The Bloomsburg Fair: A local’s perspective

Kristin Boyles, Asst. Op/Ed

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Going to the Bloomsburg Fair has been a lifelong tradition for me. I grew up waiting patiently for the summer months to pass so we could be folded into the first breath of fall.
When I first started going to the fair, September was a chilly month. Fair week undoubtedly meant rain. We’d have warm days perfect for tees and pants, and then the next five days, we’d all be freezing and huddling in the education building to protect ourselves from a downpour.
But these days, it’s generally a little sunnier and around eighty degrees instead. I have to say, it’s quite nice. Except for the fact that in a weird sort of way, I miss the cold rainy days of the past fairs.
Through the years, locals like me have found the best of the best stands to grab a bite to eat. My cousin demanded we go get Penn State Creamery ice cream every time we went. Mr. Sticky’s is a must—if you haven’t had one, you haven’t yet lived a full life.
Those of us who grew up around here know that fair-week is like a whole holiday at school. Bloomsburg, Central, Berwick—all of those students got to experience an entire week off of school.

I went to Millville, so I only got half a week off. But I still knew kids who skipped all five days of school to go show animals or work at a stand. Those two and a half days of school were some of the best because you just knew that after they finally ended, you could book it down to the fair and eat crazy amounts of food or waste your money on games.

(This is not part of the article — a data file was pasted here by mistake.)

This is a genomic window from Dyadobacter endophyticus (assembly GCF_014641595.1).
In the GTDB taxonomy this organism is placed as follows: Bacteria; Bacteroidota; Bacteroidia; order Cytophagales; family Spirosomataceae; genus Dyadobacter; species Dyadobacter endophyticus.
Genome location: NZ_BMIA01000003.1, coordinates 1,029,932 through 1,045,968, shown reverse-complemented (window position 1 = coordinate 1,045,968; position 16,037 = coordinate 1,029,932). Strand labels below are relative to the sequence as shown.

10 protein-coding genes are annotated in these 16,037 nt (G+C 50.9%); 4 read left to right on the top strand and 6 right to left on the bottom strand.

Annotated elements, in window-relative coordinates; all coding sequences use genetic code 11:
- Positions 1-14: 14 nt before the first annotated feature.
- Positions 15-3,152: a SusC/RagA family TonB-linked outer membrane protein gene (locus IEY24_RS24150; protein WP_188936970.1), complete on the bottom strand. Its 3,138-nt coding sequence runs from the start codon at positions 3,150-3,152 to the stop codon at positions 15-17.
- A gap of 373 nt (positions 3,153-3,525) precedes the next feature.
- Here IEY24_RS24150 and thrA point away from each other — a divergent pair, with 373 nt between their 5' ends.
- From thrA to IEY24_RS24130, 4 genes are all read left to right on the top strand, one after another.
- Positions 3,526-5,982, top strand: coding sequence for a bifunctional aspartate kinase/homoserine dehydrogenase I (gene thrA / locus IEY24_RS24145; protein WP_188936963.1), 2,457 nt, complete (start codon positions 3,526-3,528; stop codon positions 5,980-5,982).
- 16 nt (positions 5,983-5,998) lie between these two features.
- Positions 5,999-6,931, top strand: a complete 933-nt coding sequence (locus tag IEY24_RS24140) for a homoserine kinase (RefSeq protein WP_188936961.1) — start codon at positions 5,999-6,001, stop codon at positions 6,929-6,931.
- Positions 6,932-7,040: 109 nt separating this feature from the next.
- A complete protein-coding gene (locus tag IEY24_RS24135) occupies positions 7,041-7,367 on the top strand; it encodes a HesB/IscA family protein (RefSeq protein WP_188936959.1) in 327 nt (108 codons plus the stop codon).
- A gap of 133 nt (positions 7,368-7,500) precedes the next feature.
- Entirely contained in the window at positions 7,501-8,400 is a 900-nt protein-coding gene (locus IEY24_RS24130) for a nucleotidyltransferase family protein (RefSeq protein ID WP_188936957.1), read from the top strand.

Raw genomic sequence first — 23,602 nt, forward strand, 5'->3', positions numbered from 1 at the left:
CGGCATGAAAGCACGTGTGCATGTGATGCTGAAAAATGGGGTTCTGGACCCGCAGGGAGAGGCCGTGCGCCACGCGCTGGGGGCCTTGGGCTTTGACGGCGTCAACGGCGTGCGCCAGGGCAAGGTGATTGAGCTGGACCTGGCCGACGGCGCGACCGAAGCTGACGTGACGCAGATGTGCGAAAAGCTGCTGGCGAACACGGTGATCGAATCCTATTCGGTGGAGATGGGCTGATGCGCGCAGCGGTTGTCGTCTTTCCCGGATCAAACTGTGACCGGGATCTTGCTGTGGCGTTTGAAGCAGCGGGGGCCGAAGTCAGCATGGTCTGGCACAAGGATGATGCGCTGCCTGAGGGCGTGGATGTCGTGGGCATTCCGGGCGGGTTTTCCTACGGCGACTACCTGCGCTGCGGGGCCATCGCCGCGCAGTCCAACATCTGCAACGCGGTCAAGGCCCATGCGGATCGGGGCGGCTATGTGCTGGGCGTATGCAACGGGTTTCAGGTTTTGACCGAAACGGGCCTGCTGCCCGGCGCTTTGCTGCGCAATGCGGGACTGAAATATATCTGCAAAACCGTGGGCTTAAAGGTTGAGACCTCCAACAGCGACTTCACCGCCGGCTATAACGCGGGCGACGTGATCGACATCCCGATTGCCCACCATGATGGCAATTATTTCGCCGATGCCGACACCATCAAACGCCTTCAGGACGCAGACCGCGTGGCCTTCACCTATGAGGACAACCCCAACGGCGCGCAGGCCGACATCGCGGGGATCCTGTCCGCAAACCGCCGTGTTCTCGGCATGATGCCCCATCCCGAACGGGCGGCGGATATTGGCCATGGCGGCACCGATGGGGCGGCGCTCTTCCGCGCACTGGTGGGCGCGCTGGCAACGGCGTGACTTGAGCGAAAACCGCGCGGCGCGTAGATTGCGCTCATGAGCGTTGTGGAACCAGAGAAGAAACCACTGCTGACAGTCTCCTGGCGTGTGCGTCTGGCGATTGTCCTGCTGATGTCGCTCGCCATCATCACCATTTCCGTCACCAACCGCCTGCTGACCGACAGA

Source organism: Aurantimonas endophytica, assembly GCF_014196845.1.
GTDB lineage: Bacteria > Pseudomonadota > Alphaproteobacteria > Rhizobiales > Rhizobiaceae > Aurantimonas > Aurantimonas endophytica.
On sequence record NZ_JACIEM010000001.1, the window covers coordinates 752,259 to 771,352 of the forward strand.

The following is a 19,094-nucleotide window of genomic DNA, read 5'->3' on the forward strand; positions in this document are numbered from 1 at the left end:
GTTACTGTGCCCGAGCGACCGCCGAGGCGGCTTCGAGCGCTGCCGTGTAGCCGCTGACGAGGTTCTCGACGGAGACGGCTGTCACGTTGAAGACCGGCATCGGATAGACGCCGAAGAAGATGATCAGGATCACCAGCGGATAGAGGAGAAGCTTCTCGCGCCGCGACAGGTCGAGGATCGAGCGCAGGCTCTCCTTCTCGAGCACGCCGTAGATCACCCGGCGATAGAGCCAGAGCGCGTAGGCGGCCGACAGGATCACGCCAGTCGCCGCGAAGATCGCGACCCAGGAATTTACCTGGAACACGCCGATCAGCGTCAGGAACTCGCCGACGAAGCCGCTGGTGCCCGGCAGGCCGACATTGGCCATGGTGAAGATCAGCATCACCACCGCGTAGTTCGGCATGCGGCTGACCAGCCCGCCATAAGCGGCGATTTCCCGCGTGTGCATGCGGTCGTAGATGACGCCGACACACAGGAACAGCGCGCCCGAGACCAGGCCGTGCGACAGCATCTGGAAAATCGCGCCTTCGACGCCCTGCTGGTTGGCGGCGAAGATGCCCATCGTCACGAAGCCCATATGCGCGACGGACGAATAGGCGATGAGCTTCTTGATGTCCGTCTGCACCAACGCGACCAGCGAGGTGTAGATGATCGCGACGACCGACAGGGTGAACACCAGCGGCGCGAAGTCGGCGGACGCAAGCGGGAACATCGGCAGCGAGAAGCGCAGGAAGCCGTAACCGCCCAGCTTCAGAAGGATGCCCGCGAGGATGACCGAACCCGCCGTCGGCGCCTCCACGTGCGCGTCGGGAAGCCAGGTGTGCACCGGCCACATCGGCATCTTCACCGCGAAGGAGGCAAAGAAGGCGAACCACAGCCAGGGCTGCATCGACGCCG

And even now, at twenty-one, I keep finding something new every time I stop by. I’m always pleasantly surprised by new foods, different ice cream, or finding a new shop to drop by.
Not to mention, you’re always bound to run into someone you haven’t seen in awhile, or people you know from school or work. It’s a great place to catch up.
Perhaps the biggest downfall of the fair, aside from the sky-high ticket prices (that we all know a way of getting around these days) is the influx of traffic and pedestrians.
I’m always infuriated by the hoards of people who clog the streets. Or the people who drive very slowly through the side streets as they try to figure out where the best parking is.
But I guess that’s the price you pay for the Bloomsburg Fair.
Another thing I really don’t appreciate yet always am subjected to is the excessive amount of pro-gun, pro-knife, pro-weapon, pro-Trump, pro-Confederate Flag paraphernalia.
I mean, come on. The fair has to be a political place too?
You can also get in a lot of exercise. By the time the night is over, my feet always hurt! I’ve never understood the people who wear flip-flops to the fair. To each their own, I guess.
But overall, I would say that I’d be upset to miss the fair. I’m not looking forward to how, in a couple of years, I’ll be graduating and probably moving too far away from Bloomsburg to make the trek here during September.
For now, I’d say there’s a lot of good food, tasty snacks, and fun to be had. Whether you’re coming with friends or family, you’re sure to find something to enjoy.

Kristin is a junior English major and is the Assistant Opinions editor for The Voice.